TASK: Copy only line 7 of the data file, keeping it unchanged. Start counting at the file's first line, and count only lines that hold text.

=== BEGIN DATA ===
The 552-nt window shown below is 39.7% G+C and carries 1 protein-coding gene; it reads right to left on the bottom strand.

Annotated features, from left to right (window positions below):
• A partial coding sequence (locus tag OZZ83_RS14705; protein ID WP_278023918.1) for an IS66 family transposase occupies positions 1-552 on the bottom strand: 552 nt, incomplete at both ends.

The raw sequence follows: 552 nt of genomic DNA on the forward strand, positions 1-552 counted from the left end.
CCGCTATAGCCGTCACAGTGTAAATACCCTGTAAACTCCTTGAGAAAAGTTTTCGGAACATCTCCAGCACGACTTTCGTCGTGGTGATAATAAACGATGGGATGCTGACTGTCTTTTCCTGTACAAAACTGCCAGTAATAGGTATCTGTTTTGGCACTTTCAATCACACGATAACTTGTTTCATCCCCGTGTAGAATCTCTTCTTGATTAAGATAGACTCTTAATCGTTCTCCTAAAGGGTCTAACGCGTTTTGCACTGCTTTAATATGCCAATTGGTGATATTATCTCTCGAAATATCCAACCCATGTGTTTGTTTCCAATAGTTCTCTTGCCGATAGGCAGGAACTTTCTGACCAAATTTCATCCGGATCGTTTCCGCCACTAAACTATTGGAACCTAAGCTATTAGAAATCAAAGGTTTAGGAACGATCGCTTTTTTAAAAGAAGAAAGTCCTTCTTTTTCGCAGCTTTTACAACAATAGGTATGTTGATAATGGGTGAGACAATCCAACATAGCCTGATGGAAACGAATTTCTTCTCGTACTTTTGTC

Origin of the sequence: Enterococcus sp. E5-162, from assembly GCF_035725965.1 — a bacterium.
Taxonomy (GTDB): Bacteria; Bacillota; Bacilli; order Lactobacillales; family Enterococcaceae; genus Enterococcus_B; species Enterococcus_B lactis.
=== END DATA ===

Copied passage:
Taxonomy (GTDB): Bacteria; Bacillota; Bacilli; order Lactobacillales; family Enterococcaceae; genus Enterococcus_B; species Enterococcus_B lactis.